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Nora Hardy & Marlyse Duguid
The Northeastern United States has one of the highest densities of extant dams in the nation. These structures are remnants of the region’s colonial-era mills, which relied on hydropower generated by small dams. Despite growing interest in dam removal as an ecological restoration strategy, very few studies explore how dewatered dam impoundments re-vegetate following dam removal. Land managers and ecologists often cite the potential dominance of invasive plant species in recently dewatered impoundments as a key management concern, but there is very limited literature focused on plant community recovery following the removal of small dams in New England. We conducted vegetation and soil surveys in dewatered impoundments at seven sites in southern Connecticut. These dam removals were conducted between the years 2012 and 2019, have dewatered impoundments 0.5 to 2.8 hectares in area, and are managed as natural areas by public and private landowners. We found that higher concentrations of soil nutrients (K, Ca, P, and Mg) were strongly correlated with lower per-plot vegetative species richness. Larger impoundment area correlated with a higher per-plot proportion of invasive species. Finally, we found a weaker but significant positive correlation between soil K concentration and per-plot proportion of invasive species. Our findings indicate that small dam removal sites in Connecticut support a high proportion of native wetland plants, and that invasive species, while present, are not dominating these areas. Individual site characteristics, including soil K concentration and impoundment size, play a role in determining the prevalence of invasive species in dewatered impoundments.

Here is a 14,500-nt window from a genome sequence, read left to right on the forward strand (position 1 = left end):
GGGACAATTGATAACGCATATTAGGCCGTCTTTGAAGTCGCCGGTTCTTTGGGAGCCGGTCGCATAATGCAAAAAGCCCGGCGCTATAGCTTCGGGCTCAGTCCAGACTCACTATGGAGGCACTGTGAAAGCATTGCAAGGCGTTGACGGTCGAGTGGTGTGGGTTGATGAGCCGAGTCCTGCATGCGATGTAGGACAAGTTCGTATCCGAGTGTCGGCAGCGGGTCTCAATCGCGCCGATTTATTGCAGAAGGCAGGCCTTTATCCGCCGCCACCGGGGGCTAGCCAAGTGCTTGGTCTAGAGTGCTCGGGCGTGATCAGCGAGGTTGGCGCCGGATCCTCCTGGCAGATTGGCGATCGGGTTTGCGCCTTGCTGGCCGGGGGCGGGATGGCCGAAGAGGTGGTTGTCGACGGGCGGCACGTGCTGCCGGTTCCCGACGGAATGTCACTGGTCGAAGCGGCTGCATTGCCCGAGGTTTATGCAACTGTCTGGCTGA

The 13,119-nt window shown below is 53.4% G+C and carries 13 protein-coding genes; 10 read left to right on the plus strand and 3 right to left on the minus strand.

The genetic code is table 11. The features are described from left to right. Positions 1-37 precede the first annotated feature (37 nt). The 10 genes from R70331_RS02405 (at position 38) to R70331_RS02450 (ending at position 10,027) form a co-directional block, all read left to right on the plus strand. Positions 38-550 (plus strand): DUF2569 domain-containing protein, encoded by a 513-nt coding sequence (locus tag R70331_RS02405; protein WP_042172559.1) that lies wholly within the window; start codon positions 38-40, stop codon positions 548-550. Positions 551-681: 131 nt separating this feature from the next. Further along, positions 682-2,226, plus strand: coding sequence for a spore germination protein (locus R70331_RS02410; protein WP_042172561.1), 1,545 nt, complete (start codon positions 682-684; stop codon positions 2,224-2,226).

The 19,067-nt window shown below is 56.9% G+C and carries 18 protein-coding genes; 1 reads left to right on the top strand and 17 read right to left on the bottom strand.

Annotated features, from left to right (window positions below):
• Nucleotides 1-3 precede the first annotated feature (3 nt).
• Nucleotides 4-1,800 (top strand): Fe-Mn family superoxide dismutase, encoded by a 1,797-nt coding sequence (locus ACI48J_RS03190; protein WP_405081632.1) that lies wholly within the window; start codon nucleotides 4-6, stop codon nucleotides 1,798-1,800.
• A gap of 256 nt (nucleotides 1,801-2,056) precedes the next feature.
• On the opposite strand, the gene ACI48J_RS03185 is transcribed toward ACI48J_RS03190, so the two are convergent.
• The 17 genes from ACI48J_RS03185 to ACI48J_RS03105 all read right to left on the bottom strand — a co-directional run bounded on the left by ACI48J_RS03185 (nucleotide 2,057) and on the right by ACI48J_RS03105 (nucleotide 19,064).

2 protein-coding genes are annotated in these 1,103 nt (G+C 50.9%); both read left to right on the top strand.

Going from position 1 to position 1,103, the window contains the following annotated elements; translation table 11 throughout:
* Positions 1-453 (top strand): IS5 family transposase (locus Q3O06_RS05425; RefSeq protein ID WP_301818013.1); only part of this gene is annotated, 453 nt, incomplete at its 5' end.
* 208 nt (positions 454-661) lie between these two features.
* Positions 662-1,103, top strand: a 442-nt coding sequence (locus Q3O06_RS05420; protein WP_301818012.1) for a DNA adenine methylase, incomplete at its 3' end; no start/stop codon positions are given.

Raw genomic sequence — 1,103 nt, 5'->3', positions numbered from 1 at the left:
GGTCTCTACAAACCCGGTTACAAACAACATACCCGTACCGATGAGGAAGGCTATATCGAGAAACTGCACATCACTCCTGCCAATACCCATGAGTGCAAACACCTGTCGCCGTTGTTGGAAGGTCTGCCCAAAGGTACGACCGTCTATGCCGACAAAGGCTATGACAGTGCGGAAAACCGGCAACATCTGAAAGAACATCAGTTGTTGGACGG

Conference Presentation, SER2021
Pre-approved for CECs under SER's CERP program